1996

Asser Dissertation Programme (ADP) and Bosman Round Table

Two events characteristic for the new developments in the T.M.C. Asser Instituut since Gerard Tanja succeeded Voskuil as general director of the Institute (see 1994) took place in 1996.

The Asser Dissertation Programme (ADP) started in January 1996. In order to support and stimulate research in the field of both public and private international law, international commercial arbitration, and the law of the European Union, the programme offered young, talented researchers the opportunity to work exclusively on their doctoral thesis. For this purpose the Institute offered various individual research scholarships for a maximum of four years. Until the Asser Institute decided to discontinue the programme in 2010, 19 candidates participated in the ADP, five on the basis of co-funding with the University of Tilburg, one participant’s scholarship was co-funded with the University of Utrecht, and the last candidate who obtained her PhD in 2010, received a scholarship of both the Institute and the University of Amsterdam. For an overview of the former “ADP-ers” as they used to be called in the Institute see: the participants Asser Dissertations Programme included in the database Asser PhD’s (= alumni-overzicht).

In 1995, the so-called Asser Round Table Sessions were introduced. These sessions provided a forum for informal discussion on topical issues in international and European law. To ensure an ideal working environment, participation was by invitation only and attendance was in principle kept to a maximum of 30 persons. According to the topic under discussion, experts from relevant sectors (universities, ministries, parliament, legal practice, NGOs, etc.) were invited to take part in the debate.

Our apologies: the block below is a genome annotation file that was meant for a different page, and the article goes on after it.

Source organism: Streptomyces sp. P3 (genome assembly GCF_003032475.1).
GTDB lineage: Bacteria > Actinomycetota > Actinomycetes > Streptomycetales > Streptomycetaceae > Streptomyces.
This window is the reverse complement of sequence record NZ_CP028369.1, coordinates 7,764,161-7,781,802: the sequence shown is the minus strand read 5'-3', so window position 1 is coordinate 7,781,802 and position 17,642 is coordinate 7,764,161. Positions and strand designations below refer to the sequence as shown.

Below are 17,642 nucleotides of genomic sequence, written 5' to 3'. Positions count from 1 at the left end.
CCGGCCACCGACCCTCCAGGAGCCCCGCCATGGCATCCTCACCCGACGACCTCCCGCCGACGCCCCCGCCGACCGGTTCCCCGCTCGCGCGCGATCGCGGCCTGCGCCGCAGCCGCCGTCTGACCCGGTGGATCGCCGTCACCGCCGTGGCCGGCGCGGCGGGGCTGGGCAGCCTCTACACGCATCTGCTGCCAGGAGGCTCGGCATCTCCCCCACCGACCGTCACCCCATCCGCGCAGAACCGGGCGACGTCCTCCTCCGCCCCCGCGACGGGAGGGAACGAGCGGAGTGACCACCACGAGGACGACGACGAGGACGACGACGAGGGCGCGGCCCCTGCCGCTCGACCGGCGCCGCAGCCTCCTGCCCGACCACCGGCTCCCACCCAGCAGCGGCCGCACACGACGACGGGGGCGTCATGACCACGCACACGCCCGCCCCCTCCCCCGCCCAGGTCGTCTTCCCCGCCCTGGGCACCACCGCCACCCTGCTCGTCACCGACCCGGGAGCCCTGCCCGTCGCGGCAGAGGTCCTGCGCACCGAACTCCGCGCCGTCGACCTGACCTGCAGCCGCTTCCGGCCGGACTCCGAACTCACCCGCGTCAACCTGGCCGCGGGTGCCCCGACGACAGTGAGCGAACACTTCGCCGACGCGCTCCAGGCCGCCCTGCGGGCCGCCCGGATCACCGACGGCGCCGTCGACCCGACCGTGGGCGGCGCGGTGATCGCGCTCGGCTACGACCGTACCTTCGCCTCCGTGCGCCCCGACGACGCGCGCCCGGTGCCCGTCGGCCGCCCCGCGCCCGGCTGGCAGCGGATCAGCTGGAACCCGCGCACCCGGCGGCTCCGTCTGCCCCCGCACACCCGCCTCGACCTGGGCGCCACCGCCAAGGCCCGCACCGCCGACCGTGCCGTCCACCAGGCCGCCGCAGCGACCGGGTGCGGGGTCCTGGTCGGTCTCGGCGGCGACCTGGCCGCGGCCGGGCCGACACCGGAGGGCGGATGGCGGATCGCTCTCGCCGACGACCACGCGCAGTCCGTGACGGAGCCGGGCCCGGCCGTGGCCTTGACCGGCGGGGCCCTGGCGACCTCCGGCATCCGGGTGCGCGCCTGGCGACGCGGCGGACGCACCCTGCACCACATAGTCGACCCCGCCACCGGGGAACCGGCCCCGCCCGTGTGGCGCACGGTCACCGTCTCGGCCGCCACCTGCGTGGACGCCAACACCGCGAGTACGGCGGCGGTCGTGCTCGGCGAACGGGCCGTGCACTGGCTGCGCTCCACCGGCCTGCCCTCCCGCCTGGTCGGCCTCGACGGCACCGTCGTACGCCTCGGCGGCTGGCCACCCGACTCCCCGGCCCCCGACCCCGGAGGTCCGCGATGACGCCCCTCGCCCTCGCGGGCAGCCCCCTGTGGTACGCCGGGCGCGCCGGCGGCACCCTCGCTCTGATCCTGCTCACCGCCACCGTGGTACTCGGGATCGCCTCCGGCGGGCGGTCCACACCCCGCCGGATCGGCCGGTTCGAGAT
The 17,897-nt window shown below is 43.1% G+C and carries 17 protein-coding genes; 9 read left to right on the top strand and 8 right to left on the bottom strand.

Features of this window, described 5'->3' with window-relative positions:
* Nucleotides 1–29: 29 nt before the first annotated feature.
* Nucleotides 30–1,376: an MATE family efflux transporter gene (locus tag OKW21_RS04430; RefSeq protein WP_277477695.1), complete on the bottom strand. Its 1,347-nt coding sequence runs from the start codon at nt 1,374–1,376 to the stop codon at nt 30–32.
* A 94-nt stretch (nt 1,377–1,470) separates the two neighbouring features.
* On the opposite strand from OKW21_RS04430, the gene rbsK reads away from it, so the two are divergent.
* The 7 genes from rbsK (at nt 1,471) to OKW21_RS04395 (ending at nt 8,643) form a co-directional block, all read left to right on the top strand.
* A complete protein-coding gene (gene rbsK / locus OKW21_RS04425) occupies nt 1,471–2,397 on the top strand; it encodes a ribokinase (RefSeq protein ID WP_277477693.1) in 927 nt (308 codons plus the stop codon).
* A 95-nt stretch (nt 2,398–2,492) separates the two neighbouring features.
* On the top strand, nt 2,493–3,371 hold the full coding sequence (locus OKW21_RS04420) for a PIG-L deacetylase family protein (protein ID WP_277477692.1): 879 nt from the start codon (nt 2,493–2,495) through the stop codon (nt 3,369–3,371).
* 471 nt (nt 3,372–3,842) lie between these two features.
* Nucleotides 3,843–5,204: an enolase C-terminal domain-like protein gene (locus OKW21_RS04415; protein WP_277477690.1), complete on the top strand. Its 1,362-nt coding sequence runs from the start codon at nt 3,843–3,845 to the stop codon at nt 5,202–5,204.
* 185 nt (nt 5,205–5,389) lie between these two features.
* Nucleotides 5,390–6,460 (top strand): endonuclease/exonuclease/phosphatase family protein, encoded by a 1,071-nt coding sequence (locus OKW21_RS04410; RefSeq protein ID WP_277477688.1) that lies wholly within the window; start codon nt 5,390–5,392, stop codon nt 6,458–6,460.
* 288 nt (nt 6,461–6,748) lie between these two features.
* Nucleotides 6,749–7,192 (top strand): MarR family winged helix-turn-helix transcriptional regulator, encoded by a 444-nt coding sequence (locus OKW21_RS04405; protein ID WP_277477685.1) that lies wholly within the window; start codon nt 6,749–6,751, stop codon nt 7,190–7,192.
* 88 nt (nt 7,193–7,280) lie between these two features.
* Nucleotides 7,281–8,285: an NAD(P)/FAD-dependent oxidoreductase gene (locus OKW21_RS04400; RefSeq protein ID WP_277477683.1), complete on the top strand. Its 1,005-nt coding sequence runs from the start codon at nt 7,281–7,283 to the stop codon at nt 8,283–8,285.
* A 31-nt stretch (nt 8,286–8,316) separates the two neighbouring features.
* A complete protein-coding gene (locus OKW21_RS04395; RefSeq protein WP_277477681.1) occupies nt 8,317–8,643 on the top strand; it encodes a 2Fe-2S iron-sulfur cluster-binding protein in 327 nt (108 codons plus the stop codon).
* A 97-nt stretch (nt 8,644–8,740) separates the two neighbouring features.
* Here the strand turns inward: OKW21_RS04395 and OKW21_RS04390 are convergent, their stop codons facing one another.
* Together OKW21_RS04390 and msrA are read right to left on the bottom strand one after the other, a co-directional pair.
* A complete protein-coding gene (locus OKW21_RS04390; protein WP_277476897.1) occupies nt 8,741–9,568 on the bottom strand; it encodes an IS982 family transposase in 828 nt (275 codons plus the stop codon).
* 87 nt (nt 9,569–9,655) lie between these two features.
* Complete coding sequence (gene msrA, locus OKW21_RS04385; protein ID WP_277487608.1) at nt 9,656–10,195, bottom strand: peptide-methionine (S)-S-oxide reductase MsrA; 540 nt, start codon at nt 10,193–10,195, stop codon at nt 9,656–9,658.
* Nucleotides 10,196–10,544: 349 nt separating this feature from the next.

On 12 January 1996, the first Round Table on sports law was organised on “De afschaffing van het transfersysteem in het betaald voetbal – de Bosman zaak” [Abolition of the transfer system in professional football – the Bosman case] [More] discussing the consequences of the decision of the Court of Justice of the EC in the so-called “Bosman case”. Back then sports law was not viewed as a serious academic field of international law, and the Asser Institute was the first organisation in the Netherlands to organise an academic international law meeting on the Bosman case. Professors of European Law, lawyers specialised in sports law and leading football officials were invited to attend this Round Table. To everyone’s surprise the number of people who wanted to attend (or rather asked to be invited) was so large that the Institute decided to organise the Round Table for a second time on 2 February 1996. Besides, it generated so much publicity that for the first time in the history of the Asser Institute Dutch television came along.

Moreover, with these Round Tables on sports law the foundation was laid for the later Asser Sports Law Centre, until the present day a thriving department at the Asser Institute.

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On 18 June 2015 a one-day symposium will be held to analyse and highlight the significant legal, political and societal relevance of the landmark Bosman ruling, entitled “20 years later: the legacy of Bosman”. 

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Prince Willem-Alexander of the Netherlands (now King Willem-Alexander), Johan Cruyff and Asser Institute’s Rob Siekmann,
on the occasion of a Sports Law Round Table in 2004 (Photo: Asser archives)

Bosman case: Judgment of the Court of Justice of the EC of 15 December 1995 in case C-415/93, Union royale belge des sociétés de football association and others v Jean-Marc Bosman (Free movement for workers - Professional footballers - Sporting rules on the transfer of players requiring the new club to pay a fee to the old club); ECR (1995) I-4921

Judgment 
Opinion AG